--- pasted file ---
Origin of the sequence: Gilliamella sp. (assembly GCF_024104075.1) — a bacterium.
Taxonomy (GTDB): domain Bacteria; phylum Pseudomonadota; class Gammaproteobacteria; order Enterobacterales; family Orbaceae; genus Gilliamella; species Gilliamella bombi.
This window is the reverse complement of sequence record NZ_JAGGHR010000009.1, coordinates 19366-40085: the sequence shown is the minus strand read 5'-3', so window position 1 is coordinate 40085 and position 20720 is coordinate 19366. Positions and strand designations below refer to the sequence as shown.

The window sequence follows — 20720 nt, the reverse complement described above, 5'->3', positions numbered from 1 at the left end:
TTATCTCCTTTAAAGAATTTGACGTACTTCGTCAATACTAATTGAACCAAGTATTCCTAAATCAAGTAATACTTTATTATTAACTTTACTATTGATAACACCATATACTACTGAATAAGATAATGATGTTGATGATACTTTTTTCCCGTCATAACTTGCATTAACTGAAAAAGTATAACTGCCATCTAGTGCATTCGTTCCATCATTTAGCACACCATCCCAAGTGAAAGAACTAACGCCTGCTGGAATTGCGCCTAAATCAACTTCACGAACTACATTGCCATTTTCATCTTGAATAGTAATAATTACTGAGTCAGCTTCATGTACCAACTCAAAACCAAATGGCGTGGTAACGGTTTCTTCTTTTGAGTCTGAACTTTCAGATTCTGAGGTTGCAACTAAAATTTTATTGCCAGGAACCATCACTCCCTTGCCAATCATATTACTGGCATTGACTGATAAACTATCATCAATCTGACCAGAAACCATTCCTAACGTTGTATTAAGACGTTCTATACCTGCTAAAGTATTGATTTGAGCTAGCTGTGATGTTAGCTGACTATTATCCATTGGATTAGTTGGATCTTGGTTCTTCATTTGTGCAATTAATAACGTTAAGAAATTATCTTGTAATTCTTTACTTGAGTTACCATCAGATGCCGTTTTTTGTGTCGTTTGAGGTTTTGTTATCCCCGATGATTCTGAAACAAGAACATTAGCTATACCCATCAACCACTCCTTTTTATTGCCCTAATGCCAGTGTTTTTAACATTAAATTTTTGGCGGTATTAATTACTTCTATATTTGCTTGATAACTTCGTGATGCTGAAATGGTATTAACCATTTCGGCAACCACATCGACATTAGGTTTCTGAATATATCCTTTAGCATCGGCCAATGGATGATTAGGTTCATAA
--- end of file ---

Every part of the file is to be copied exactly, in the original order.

Origin of the sequence: Gilliamella sp. (assembly GCF_024104075.1) — a bacterium.
Taxonomy (GTDB): domain Bacteria; phylum Pseudomonadota; class Gammaproteobacteria; order Enterobacterales; family Orbaceae; genus Gilliamella; species Gilliamella bombi.
This window is the reverse complement of sequence record NZ_JAGGHR010000009.1, coordinates 19366-40085: the sequence shown is the minus strand read 5'-3', so window position 1 is coordinate 40085 and position 20720 is coordinate 19366. Positions and strand designations below refer to the sequence as shown.

The window sequence follows — 20720 nt, the reverse complement described above, 5'->3', positions numbered from 1 at the left end:
TTATCTCCTTTAAAGAATTTGACGTACTTCGTCAATACTAATTGAACCAAGTATTCCTAAATCAAGTAATACTTTATTATTAACTTTACTATTGATAACACCATATACTACTGAATAAGATAATGATGTTGATGATACTTTTTTCCCGTCATAACTTGCATTAACTGAAAAAGTATAACTGCCATCTAGTGCATTCGTTCCATCATTTAGCACACCATCCCAAGTGAAAGAACTAACGCCTGCTGGAATTGCGCCTAAATCAACTTCACGAACTACATTGCCATTTTCATCTTGAATAGTAATAATTACTGAGTCAGCTTCATGTACCAACTCAAAACCAAATGGCGTGGTAACGGTTTCTTCTTTTGAGTCTGAACTTTCAGATTCTGAGGTTGCAACTAAAATTTTATTGCCAGGAACCATCACTCCCTTGCCAATCATATTACTGGCATTGACTGATAAACTATCATCAATCTGACCAGAAACCATTCCTAACGTTGTATTAAGACGTTCTATACCTGCTAAAGTATTGATTTGAGCTAGCTGTGATGTTAGCTGACTATTATCCATTGGATTAGTTGGATCTTGGTTCTTCATTTGTGCAATTAATAACGTTAAGAAATTATCTTGTAATTCTTTACTTGAGTTACCATCAGATGCCGTTTTTTGTGTCGTTTGAGGTTTTGTTATCCCCGATGATTCTGAAACAAGAACATTAGCTATACCCATCAACCACTCCTTTTTATTGCCCTAATGCCAGTGTTTTTAACATTAAATTTTTGGCGGTATTAATTACTTCTATATTTGCTTGATAACTTCGTGATGCTGAAATGGTATTAACCATTTCGGCAACCACATCGACATTAGGTTTCTGAATATATCCTTTAGCATCGGCCAATGGATGATTAGGTTCATAA